So my next question would be, where does the informed maker shop for these sorts of things?  Sparkfun and the Makershed seem pretty limited, but when I google things like actuator and servo I end up surfing through all these terrible industrial websites and catalogs with vague descriptions and bulk pricing.
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How about this - get a long screw with a flat sided nut on it that will sit inside a square column such that the screw is held in place and turning it back & forth causes the nut to move up & down the screw.
One wall has slot down its length, and eyelet attached to the nut (or sandwiched between 2 nuts) then moves up & down as screw is turned.
Attach a motor to the screwhead - or mount a cordless screw driver over the head of the screw and have the arduino control the screwdriver.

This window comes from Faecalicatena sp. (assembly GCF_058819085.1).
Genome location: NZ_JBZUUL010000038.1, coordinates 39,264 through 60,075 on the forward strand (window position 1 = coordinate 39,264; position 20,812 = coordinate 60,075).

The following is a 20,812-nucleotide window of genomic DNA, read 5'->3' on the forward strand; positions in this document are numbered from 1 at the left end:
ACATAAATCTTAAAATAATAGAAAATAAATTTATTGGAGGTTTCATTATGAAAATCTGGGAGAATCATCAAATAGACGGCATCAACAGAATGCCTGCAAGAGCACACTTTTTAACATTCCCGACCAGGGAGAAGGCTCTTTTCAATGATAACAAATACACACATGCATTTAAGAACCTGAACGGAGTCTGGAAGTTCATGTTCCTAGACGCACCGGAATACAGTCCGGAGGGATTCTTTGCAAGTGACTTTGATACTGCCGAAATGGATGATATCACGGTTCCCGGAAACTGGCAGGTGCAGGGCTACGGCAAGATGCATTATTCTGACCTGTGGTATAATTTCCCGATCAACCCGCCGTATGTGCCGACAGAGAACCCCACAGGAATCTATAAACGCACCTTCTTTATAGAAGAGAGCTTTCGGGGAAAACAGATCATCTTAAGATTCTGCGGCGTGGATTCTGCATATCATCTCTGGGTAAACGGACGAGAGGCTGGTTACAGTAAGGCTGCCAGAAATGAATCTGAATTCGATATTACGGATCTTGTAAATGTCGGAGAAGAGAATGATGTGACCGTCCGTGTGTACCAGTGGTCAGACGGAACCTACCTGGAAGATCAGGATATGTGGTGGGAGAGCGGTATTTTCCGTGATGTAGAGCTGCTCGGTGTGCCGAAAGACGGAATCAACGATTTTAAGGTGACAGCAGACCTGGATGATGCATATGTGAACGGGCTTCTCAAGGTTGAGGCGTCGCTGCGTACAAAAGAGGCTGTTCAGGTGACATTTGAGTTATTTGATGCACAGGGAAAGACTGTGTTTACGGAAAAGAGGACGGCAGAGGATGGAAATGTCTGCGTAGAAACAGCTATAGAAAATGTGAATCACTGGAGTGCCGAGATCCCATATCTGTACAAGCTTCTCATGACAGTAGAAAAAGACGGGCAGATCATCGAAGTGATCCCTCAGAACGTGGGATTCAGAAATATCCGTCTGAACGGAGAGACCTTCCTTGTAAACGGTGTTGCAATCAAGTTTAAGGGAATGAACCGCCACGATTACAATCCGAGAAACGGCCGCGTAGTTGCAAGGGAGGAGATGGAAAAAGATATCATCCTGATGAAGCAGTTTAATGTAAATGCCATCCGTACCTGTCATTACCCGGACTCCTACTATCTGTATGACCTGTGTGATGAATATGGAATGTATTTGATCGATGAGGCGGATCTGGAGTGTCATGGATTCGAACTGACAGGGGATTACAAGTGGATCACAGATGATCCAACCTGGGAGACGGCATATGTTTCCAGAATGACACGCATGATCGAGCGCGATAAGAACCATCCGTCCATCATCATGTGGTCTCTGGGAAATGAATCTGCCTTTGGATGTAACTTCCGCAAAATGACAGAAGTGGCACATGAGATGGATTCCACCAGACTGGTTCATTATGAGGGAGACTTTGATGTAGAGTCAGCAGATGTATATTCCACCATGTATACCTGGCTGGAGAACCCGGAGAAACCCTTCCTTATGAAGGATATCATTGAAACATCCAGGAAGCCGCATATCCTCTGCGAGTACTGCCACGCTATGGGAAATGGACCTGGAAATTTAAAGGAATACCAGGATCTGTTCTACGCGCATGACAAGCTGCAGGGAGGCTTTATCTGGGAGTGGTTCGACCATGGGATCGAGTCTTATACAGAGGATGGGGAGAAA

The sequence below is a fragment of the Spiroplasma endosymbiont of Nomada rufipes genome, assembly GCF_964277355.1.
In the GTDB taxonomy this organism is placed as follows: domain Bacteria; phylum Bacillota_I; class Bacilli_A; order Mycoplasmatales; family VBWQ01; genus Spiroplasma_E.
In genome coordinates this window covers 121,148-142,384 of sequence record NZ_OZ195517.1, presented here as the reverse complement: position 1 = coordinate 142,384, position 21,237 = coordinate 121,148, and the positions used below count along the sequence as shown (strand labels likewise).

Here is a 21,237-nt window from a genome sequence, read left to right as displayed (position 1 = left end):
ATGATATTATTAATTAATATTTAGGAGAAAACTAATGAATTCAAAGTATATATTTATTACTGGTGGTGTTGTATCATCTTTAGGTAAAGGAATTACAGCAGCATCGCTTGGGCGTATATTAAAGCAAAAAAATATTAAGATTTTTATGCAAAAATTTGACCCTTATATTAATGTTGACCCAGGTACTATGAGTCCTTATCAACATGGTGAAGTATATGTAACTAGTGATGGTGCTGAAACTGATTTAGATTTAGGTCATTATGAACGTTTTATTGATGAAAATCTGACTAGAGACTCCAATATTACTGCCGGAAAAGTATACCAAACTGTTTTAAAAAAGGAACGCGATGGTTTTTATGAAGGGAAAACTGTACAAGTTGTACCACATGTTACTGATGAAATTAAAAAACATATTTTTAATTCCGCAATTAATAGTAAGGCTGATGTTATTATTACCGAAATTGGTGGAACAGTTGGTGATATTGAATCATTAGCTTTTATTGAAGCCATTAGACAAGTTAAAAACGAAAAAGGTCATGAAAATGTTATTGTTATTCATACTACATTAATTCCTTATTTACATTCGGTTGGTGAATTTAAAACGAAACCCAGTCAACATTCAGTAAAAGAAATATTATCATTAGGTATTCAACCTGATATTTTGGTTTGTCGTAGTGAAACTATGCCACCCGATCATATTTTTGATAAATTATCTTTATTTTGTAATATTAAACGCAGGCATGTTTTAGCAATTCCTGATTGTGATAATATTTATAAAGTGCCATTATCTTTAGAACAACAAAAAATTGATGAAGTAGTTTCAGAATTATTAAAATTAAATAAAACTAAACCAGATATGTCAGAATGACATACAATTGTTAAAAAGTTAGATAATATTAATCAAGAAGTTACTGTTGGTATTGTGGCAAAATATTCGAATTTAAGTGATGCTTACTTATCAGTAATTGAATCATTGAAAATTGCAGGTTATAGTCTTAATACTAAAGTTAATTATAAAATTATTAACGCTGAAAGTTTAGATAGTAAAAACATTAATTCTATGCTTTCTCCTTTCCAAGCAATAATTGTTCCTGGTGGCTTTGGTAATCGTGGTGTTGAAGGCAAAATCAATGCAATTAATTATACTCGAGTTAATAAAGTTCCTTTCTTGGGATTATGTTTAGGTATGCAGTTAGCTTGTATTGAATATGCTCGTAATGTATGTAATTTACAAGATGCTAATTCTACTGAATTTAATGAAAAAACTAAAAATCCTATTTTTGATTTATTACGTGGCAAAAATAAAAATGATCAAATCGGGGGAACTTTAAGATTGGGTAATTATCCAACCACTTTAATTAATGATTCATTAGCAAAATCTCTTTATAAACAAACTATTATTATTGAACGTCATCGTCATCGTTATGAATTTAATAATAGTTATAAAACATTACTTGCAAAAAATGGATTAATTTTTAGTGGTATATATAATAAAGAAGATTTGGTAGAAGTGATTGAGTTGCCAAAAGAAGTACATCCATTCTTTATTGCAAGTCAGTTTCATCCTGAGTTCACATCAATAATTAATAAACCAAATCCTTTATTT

http://www.blackanddecker.com/power-tools/9074CTN%20A.aspx $15 if look around
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How about this - get a long screw with a flat sided nut on it that will sit inside a square column such that the screw is held in place and turning it back & forth causes the nut to move up & down the screw.
One wall has slot down its length, and eyelet attached to the nut (or sandwiched between 2 nuts) then moves up & down as screw is turned.
Attach a motor to the screwhead - or mount a cordless screw driver over the head of the screw and have the arduino control the screwdriver.
http://www.blackanddecker.com/power-tools/9074CTN%20A.aspx $15 if look around

Another great suggestion.  Running with that idea it occurs to me that we have tons of extra pumps around, they run on a 120V wall outlet, but are triggered on and off by our computer hardware.  How hard might it be to modify the motor on those to get some sort of variable speed?
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I suspect I would just need to tap into the circuit and insert the arduino in such a way as to do PWM of the voltage going to the motor?
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How hard might it be to modify the motor on those to get some sort of variable speed?